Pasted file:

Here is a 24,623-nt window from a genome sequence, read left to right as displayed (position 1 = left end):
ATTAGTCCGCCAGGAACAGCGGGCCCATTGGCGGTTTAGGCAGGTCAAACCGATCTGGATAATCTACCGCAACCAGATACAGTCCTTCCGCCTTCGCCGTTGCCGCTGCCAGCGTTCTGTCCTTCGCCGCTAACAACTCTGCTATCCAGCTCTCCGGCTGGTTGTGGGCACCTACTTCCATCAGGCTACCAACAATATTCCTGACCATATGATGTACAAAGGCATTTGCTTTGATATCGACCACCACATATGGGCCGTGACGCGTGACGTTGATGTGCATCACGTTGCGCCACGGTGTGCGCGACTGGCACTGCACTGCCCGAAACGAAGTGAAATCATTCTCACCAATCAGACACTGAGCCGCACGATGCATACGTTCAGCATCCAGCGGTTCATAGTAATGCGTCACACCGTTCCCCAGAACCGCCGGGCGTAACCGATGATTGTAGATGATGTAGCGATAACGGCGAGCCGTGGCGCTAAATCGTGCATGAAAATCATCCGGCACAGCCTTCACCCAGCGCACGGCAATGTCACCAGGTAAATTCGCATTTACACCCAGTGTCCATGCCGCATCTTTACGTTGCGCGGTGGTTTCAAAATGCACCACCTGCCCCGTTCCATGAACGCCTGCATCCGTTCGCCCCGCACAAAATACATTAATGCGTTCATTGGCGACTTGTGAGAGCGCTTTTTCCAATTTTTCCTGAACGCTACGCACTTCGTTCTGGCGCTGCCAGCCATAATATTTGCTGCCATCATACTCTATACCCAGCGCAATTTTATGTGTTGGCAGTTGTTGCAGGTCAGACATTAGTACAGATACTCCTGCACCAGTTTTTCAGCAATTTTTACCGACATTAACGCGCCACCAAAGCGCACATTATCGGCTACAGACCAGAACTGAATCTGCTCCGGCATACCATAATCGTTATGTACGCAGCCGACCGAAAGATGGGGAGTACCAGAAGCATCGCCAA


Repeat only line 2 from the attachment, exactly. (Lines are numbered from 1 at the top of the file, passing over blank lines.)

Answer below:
ATTAGTCCGCCAGGAACAGCGGGCCCATTGGCGGTTTAGGCAGGTCAAACCGATCTGGATAATCTACCGCAACCAGATACAGTCCTTCCGCCTTCGCCGTTGCCGCTGCCAGCGTTCTGTCCTTCGCCGCTAACAACTCTGCTATCCAGCTCTCCGGCTGGTTGTGGGCACCTACTTCCATCAGGCTACCAACAATATTCCTGACCATATGATGTACAAAGGCATTTGCTTTGATATCGACCACCACATATGGGCCGTGACGCGTGACGTTGATGTGCATCACGTTGCGCCACGGTGTGCGCGACTGGCACTGCACTGCCCGAAACGAAGTGAAATCATTCTCACCAATCAGACACTGAGCCGCACGATGCATACGTTCAGCATCCAGCGGTTCATAGTAATGCGTCACACCGTTCCCCAGAACCGCCGGGCGTAACCGATGATTGTAGATGATGTAGCGATAACGGCGAGCCGTGGCGCTAAATCGTGCATGAAAATCATCCGGCACAGCCTTCACCCAGCGCACGGCAATGTCACCAGGTAAATTCGCATTTACACCCAGTGTCCATGCCGCATCTTTACGTTGCGCGGTGGTTTCAAAATGCACCACCTGCCCCGTTCCATGAACGCCTGCATCCGTTCGCCCCGCACAAAATACATTAATGCGTTCATTGGCGACTTGTGAGAGCGCTTTTTCCAATTTTTCCTGAACGCTACGCACTTCGTTCTGGCGCTGCCAGCCATAATATTTGCTGCCATCATACTCTATACCCAGCGCAATTTTATGTGTTGGCAGTTGTTGCAGGTCAGACATTAGTACAGATACTCCTGCACCAGTTTTTCAGCAATTTTTACCGACATTAACGCGCCACCAAAGCGCACATTATCGGCTACAGACCAGAACTGAATCTGCTCCGGCATACCATAATCGTTATGTACGCAGCCGACCGAAAGATGGGGAGTACCAGAAGCATCGCCAA